I know it’s not much to look at, perched on my office bookshelf among the cluttered books, but just seeing it floods my memory and heart, sufficing the intention of any gift.
My husband, Chris, had taken the boys, age 2 and 5, to the store and handed them $10 each. He told them they could buy anything they wanted for me for my birthday.
Nate, full of personality (and leaving very few of his thoughts to mystery) had those pudgy cheeks the church ladies would squeeze. Always a competitor, when asked his age, he would answer “5,” (his older brother’s age) with full confidence.
“My! You are such a cute little boy!” a stranger had once told him.
Nate replied, “I’m not little! Except when I look in the mirror, then I’m still little, but I’m not little for real.” (Although, it sounded more like, “I’m not wittle!”) Ha! Such spunk!
Casey, a sweet spirited pensive type, made the perfect best friend of opposite personality. I am sure he kept the birthday shopping in line, as he turned down Hot Wheels and guns, aiming for the perfect gift for Mom, not himself.
The package wasn’t wrapped professionally. Evidence of novice hands’ work made it all the more special. Nothing needed tearing for the present to be opened, since the young deliverers who shared in handing it to me had torn most of it. They stood, or maybe bounced, in anticipation, waiting for my response to their deeply-thought-out purchase.
The torn colored paper revealed the gift: two pigs.
Chris stood in the background, smiling so hard his cheeks might have cracked. It was truly delightful to see these two boys so excited to give. Casey (5) explained the reasoning for the choice: “They are two brothers, just like Nate and me. We put our money together to buy it! We thought if you put it in your office, then you would think of us. We knew if we got you candy or something, you might eat it and then it would be gone, but this you can keep FOREVER. It says, ‘I love you,’ because we do!” His reasoning continued, while I basked in the joy of the moment. I gave hugs of gratitude while they both beamed with pride over their selection.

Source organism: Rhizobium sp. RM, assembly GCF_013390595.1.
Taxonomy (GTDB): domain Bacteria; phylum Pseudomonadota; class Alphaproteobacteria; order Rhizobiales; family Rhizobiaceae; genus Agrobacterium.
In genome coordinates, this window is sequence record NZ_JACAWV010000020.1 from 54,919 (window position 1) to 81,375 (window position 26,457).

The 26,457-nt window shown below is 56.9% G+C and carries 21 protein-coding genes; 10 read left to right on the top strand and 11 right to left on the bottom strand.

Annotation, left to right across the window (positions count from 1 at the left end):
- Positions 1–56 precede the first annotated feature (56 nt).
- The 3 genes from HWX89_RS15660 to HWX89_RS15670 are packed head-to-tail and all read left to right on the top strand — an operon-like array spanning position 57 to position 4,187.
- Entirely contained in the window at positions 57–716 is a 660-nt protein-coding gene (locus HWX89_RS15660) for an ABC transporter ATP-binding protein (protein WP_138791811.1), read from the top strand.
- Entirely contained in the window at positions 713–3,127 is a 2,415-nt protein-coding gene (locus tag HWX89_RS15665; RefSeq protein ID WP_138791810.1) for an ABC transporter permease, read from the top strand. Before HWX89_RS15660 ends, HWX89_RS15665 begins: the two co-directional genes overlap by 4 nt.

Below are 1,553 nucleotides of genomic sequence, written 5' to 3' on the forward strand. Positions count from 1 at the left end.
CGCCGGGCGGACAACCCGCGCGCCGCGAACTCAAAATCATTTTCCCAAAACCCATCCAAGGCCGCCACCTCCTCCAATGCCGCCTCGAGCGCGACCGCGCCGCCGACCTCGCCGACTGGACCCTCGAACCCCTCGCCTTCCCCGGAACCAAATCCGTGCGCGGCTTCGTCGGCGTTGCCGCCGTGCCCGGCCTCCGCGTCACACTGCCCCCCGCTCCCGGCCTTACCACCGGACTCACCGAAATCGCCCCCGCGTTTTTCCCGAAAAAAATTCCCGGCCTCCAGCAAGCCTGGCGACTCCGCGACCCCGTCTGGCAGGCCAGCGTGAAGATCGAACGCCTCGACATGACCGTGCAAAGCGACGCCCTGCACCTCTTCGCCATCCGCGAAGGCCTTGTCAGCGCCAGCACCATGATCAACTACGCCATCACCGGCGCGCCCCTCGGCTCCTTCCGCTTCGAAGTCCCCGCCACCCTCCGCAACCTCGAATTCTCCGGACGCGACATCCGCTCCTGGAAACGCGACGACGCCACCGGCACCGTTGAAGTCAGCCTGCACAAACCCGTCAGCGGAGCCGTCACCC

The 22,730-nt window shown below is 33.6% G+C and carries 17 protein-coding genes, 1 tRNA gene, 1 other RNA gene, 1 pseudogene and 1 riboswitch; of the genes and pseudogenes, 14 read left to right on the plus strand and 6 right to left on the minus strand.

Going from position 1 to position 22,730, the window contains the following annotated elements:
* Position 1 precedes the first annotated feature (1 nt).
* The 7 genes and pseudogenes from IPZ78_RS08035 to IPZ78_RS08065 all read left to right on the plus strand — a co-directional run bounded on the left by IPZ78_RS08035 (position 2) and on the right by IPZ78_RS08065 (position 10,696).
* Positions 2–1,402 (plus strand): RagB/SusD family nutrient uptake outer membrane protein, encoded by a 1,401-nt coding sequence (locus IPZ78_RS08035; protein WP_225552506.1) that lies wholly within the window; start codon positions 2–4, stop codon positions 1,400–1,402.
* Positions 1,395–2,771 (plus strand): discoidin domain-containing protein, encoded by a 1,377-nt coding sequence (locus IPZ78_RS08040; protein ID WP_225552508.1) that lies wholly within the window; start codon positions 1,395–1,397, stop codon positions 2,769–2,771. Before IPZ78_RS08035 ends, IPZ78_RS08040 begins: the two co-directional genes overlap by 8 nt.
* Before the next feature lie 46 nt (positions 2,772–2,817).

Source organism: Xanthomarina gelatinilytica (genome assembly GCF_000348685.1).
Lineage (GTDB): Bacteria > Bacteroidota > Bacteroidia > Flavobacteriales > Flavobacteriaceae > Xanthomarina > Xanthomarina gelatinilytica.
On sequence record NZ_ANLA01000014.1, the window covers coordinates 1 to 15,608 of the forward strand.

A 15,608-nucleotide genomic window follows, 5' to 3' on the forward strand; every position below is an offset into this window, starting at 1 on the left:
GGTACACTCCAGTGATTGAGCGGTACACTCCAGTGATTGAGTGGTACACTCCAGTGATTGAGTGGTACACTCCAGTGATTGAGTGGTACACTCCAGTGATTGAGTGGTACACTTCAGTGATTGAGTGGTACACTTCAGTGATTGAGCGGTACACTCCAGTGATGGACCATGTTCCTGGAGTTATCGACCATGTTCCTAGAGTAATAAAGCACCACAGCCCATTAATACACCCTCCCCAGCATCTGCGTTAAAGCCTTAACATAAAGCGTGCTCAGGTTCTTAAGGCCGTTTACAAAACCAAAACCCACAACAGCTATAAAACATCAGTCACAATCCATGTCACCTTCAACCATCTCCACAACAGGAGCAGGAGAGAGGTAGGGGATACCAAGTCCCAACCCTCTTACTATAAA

Afterward, I cleaned up the papers and sent them for their PJ’s to start the bedtime routine. As Casey started toward the stairs, Nate suddenly turned away and ran to my side, cupping his mouth to my ear so Casey wouldn’t hear. (–This is my favorite part!!:)
“I’m the big one!” the 2-year-old whispered, happily pointing to the pigs, which ironically both looked identical. That adorable memory of my “big” 2-yr-old sits on the shelf where the pigs still reside 10 years later.
– Chris. He thought to take time out of his busy schedule to let toddlers do the shopping.
– It’s the thought that counts…always; their hearts beamed brighter than the most valuable diamond.
– The 2-yr-old’s and 5-yr-old’s antics are no longer in my house; I cherish those memories. No material possession could ever rank over moments that cannot be relived except in our memories. Some things truly are priceless.
Dear young mother: please remember that toddlers are a gift, temporary though they are. When it seems you can’t get anything done…when you get more boxes to check than checkmarks in the box every day…when you are exhausted with the illness and realize you still have more kids to get it…when you are tired of finding syrup in places you didn’t know it could get to (and you haven’t even had pancakes in weeks!)…stop and find a memory for which to thank God. Blow some bubbles. Drink in the smile. Pinch the cheeks. They disappear more quickly than the to-do list.
May you find the value behind the gifts you give and receive. I think the remembrance of the giver is “the big one” of them all.